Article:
Associating Data With Nodes

As I mentioned earlier, the TreeView control becomes a lot more useful when you have the capability of associating data with each node. At the simplest level, you can use each Node object's Tag property to hold a chunk of text. While this is suitable for some applications, it is too limited to take you very far.

A better idea is to make use of the fact that each Node object is automatically assigned a unique Index property when it is created. You can use this number as a link between each node and a specific item in any of Visual Basic's data storage methods that uses indexed retrieval. For example, each node's Index could point to a record in a random access file or to an element in an array. Either of these methods would be pretty easy to work out.

Potentially more interesting, I believe, is to combine a TreeView control with a control array. This is the method I have used in the demonstration program. Recall that a control array consists of two or more controls of the same type and name, distinguished from each other by their Index property. Thus you could have ten Text Box controls named MyText: MyText(0), MyText(1), and so on up to MyText(9). You can create a control array at design time, but you have more flexibility if you do it in code. You must place the first element of the array on a form during design, and be sure to set its Index property to 0. Then, use the Load statement to create new array elements. If the control you inserted at design time is named MyText:

Load MyText(Index)

where Index is the index of the new control. The value of Index must be unique for each control in the array, of course, but the values do not have to be sequential. Thus, we can add a new node to a TreeView control, inserting it as a child of the currently selected node, and create a new Text Box to go with it as follows:

Dim newNode as node

Set newNode = TV.Nodes.Add(TV.SelectedItem.Index, _

tvwChild, , newNodeName, pictureKey)

Load MyText(newNode.Index)

There's Lots More!

I wish I had the time and space to tell you more about this control, but the best I can do is point you in the right direction and let you explore on your own. The TreeView object has a variety of properties that control its appearance, letting you vary things such as the amount of indentation child nodes have with respect to their parent, how lines between nodes are drawn, and the like. You can also specify that all nodes at each level be sorted alphabetically.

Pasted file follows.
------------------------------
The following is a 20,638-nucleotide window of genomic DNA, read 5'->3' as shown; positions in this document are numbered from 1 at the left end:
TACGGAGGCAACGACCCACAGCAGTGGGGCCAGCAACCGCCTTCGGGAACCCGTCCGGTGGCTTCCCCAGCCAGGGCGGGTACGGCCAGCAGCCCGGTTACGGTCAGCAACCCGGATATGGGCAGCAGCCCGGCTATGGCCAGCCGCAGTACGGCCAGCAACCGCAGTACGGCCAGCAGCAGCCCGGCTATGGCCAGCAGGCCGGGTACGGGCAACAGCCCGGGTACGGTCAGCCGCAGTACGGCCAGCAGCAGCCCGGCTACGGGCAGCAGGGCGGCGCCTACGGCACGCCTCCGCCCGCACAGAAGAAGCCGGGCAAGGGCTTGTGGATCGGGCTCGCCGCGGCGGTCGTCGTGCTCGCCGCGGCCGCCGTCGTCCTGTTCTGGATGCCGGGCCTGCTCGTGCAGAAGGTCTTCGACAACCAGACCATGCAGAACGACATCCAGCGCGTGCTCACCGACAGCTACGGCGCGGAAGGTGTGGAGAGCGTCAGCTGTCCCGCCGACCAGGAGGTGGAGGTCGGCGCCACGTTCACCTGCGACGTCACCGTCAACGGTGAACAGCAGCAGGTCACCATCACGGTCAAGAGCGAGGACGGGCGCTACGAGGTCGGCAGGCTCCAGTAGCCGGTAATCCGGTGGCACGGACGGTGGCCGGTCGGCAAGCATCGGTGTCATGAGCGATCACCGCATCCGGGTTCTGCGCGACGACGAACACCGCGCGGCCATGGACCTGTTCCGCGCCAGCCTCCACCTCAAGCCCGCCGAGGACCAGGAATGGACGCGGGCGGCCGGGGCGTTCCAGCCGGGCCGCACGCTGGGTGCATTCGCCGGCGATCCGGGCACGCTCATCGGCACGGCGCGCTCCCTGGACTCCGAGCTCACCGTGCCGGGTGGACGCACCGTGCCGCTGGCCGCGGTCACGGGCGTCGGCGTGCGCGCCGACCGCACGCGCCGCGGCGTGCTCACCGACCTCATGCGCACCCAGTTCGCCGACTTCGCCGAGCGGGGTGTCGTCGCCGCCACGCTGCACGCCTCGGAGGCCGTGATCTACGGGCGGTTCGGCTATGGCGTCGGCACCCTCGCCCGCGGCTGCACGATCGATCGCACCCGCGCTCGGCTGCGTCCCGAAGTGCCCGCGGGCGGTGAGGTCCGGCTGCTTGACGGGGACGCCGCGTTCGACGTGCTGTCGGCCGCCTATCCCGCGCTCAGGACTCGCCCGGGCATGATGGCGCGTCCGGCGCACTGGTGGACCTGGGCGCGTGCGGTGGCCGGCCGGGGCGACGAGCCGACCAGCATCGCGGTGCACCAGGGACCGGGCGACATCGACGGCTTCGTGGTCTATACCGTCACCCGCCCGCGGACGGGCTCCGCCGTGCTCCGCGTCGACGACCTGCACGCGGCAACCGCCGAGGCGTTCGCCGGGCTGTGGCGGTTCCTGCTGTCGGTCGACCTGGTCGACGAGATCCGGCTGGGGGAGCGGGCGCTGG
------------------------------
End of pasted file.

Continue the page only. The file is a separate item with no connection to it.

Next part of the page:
The Nodes collection has only a few properties and methods. You can add and remove nodes, clear all nodes at once, and determine the number of nodes present.

Each individual Node object has a set of properties and methods that provide a great deal of flexibility to the programmer. You can, for example, determine the parent, children, root, and siblings of any node, as well as refer to the next and previous node in the Nodes collection. Using these properties you can do things such as delete the current node and all its children, or use drag-and-drop to move nodes around in the tree.

A Demonstration

I could go on and on explaining various details of how the TreeView control works, but I think it's better to show you. The code for TREEVIEW is presented in Listings 1 and 2. When you start the program it asks you for the name of the tree's first node. Then you can click the Add a Node button to add a new node as either a child or a sibling to the current node (which you select by clicking). New nodes can also be designated as Documents, in which case a Text Box is created and associated with it, or as a Folder, which gets no Text Box. You can enter text in the Text Boxes, and when you click a different node its text is displayed.

This is most definitely a demonstration program because it lacks many of the features that a real-world program would require, such as the ability to save data to disk or to delete existing nodes. The techniques that it uses could, however, form the nucleus of a useful program that permits the user to organize sections of text in a hierarchical manner. Without much thought I can already imagine many useful enhancements, such as the ability to combine the text from a selected range of nodes into a single document, or to drag and drop nodes to change the tree's organization. There are plenty of possibilities here for you to explore.